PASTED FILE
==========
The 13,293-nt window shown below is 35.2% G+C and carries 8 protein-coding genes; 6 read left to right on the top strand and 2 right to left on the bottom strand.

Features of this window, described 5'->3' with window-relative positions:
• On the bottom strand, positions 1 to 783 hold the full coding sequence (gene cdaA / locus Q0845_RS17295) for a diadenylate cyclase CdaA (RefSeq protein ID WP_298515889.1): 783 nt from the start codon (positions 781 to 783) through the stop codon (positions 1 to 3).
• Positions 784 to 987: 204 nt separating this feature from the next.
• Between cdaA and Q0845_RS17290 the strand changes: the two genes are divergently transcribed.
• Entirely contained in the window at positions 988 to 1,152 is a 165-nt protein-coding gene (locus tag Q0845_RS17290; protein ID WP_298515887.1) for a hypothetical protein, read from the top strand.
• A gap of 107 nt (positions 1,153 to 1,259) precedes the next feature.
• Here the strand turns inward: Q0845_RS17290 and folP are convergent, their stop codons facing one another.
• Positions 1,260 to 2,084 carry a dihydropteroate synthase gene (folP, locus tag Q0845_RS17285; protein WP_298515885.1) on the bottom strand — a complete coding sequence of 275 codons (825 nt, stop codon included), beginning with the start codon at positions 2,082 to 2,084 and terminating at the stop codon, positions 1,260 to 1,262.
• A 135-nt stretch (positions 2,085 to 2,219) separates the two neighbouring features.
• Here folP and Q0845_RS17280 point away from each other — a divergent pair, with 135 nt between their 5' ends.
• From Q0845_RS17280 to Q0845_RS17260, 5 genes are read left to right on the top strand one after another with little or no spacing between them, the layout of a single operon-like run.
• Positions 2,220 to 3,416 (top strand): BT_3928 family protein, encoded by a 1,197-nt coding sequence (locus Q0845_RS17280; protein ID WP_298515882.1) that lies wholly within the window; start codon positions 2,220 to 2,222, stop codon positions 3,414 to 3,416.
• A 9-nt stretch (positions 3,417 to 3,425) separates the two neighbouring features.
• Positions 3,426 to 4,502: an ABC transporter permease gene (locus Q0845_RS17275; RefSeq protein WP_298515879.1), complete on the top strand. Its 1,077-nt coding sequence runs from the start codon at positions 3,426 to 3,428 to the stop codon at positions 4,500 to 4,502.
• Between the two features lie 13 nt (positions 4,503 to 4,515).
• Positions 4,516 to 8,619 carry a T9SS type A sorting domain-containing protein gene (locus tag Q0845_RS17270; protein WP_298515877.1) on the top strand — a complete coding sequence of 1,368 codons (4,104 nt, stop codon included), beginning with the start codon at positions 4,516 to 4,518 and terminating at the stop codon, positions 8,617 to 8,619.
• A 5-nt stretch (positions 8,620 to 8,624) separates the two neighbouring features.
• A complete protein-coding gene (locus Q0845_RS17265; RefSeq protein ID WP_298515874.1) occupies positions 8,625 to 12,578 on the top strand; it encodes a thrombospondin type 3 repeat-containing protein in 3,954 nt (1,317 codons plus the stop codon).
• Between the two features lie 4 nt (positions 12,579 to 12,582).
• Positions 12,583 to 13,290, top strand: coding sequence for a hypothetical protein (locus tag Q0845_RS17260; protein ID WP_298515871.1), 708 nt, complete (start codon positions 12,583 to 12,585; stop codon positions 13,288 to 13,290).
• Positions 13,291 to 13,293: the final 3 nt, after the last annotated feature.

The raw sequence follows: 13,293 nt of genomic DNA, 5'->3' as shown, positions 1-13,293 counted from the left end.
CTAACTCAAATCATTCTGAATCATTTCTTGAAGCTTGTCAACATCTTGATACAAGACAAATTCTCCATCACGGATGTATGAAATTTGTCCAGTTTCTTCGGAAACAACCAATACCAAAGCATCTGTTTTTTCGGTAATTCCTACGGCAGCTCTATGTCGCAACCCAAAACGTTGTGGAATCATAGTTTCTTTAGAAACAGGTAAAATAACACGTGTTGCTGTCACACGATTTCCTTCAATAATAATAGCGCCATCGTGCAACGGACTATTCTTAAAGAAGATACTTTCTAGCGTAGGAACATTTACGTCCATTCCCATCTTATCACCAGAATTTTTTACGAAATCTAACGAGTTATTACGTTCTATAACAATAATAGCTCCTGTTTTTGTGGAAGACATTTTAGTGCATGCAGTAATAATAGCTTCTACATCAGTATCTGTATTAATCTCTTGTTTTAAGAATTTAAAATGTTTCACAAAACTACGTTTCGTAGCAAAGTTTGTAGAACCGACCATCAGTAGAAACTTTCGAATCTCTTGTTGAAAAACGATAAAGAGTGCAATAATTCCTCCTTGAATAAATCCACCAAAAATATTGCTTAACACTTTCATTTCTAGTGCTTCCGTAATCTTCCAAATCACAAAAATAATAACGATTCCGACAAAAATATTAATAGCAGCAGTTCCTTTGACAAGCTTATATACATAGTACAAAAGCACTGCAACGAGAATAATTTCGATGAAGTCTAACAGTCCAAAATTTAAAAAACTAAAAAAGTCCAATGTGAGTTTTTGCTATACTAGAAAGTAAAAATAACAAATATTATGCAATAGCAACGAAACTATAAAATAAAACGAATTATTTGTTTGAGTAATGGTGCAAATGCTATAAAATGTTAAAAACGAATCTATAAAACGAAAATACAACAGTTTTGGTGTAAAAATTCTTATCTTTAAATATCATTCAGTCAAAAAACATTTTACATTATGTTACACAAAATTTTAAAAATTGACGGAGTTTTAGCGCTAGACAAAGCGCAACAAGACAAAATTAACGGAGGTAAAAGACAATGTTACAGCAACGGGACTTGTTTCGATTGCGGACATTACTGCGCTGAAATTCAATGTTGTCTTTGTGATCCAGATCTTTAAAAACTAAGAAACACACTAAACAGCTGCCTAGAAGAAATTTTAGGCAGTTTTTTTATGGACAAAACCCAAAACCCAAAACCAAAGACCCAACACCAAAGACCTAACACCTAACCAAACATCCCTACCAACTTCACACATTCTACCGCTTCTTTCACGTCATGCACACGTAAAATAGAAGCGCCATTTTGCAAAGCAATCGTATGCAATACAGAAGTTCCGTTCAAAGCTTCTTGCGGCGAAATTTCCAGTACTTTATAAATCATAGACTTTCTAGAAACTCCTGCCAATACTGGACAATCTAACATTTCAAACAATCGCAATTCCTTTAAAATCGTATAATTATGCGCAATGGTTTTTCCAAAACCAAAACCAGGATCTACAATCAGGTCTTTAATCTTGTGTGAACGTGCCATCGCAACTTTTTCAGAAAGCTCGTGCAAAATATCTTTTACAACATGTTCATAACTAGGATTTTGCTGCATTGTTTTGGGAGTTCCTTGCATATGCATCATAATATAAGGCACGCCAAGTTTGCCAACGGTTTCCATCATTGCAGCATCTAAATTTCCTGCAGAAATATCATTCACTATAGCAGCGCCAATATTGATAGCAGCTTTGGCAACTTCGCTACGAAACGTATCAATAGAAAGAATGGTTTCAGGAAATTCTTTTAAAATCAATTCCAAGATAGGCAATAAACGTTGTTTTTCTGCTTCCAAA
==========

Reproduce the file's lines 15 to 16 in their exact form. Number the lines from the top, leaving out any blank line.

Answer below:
• Positions 3,426 to 4,502: an ABC transporter permease gene (locus Q0845_RS17275; RefSeq protein WP_298515879.1), complete on the top strand. Its 1,077-nt coding sequence runs from the start codon at positions 3,426 to 3,428 to the stop codon at positions 4,500 to 4,502.
• Between the two features lie 13 nt (positions 4,503 to 4,515).